You are not finished. There's more to be done. You've just begun to be you.
In his book, Finding Meaning in the Second Half of Life, James Hollis offers a challenge to those of us who are between thirty-five and ninety years of age:
"In this new century, we have twice the length of adult life than our forebears were granted. Thus we are faced with an unprecedented opportunity and responsibility to live more consciously.... We may wonder, 'Since I have served the expectations of my culture, reproduced my species, become a socially productive citizen and taxpayer, what now?' What in short, is the second half of life about... if it is not to repeat the script and expectations of the first half of life?"
Since Hollis's question implies that we spend a large part of our lives being who we need to be, the challenge, then, in our second half of life, is to be who we are.
And who, you may ask, might that be?
The "unprecedented opportunity and responsibility to live more consciously" begins with knowing yourself inside out. If you find this difficult, begin with the obvious: your gender, age, roles, and experience. Move on to your strengths and weaknesses, what you like and don't like, how you spend your time, and what you value. Then, think about your dreams, your passions, and your gifts. Be prepared to notice what stops you as you venture away from old scripts and expectations. What thoughts, emotions, voices (yours and others) deny you a new life script?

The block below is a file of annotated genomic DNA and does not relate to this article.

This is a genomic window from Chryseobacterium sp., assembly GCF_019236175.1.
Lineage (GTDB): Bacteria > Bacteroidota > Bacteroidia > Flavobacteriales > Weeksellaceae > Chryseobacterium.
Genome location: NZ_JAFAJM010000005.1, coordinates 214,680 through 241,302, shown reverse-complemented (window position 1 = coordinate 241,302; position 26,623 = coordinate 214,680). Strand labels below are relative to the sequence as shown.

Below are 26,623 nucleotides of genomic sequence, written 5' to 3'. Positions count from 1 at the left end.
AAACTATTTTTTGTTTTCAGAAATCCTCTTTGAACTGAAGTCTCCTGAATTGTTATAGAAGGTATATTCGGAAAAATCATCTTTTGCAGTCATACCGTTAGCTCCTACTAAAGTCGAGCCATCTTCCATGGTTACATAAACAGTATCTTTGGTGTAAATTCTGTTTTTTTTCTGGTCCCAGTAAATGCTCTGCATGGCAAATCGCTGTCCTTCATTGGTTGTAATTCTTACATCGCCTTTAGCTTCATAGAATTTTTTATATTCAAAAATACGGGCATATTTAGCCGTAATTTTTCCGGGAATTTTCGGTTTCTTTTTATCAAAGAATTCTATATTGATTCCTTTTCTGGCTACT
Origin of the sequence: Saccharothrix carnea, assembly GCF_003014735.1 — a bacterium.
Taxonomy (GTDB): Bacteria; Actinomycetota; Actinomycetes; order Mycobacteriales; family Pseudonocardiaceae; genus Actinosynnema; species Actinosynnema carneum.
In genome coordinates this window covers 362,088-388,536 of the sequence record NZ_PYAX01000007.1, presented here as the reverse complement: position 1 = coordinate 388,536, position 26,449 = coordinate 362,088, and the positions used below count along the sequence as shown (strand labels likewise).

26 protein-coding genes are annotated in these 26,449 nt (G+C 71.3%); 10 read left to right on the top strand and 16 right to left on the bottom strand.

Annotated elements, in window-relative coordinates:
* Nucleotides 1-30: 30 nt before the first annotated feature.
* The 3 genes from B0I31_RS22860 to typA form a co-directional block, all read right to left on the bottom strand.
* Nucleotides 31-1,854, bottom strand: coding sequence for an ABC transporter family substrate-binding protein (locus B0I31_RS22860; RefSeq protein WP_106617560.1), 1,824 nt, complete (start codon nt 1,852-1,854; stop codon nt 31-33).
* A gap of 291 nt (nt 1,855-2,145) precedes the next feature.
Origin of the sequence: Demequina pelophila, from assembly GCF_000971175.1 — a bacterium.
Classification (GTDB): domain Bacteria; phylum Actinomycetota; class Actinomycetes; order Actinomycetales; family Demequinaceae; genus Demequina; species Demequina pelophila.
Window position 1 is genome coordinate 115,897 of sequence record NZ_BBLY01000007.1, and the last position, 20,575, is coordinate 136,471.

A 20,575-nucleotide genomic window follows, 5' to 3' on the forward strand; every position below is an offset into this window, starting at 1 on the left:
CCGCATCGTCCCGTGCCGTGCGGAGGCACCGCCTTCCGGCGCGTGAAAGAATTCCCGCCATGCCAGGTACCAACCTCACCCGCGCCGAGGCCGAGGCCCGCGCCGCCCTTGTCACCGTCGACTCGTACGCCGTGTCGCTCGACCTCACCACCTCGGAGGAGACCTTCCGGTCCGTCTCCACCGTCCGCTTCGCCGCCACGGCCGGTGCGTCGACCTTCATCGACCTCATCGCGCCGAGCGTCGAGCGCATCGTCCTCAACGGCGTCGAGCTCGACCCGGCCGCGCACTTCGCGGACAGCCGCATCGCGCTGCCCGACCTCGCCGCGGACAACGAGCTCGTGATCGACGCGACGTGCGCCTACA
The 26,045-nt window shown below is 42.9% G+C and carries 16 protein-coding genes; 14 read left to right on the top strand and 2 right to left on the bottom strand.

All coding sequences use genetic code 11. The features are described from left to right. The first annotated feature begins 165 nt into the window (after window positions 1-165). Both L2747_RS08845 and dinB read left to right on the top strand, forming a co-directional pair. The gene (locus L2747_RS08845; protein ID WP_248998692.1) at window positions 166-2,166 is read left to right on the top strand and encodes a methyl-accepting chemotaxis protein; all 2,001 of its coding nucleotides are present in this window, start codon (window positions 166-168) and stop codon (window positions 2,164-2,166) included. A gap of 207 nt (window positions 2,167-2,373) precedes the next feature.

The second half of life is the time to honor, respect, and loyally dissect the parts that are you. It's the time to keep what you want, and discard the rest. It's the time to acknowledge and share your personal greatness. Each of us has it. It shows up differently in all people, but it's there. It becomes greatness when "who you are" is manifested authentically.
That is, personal greatness is most powerful when it is mined for the needs of another person, people, or place. I've witnessed it in my friend and colleague who spent her hours and her gifts of knitting, creating beauty, and generating compassion by making shawls for the families of abuse victims. I've seen it in my lawyer friend, who took time to become a Master Gardener, caring for and beautifying the earth. Another friend and colleague is preparing for her second act by training to be a yoga teacher, using her gifts and passion for teaching and serving others.
It takes courage to stand up and profess your authenticity. It can be painful, exhilarating, filled with fear and the criticism of others.
Yet, there is also freedom in accepting yourself as a work in progress. One who is not yet finished, and is willing to begin to be one's self.
The poet Anaïs Nin says it so beautifully, "And the time came when the risk to remain tight in a bud was more painful than the risk it took to blossom."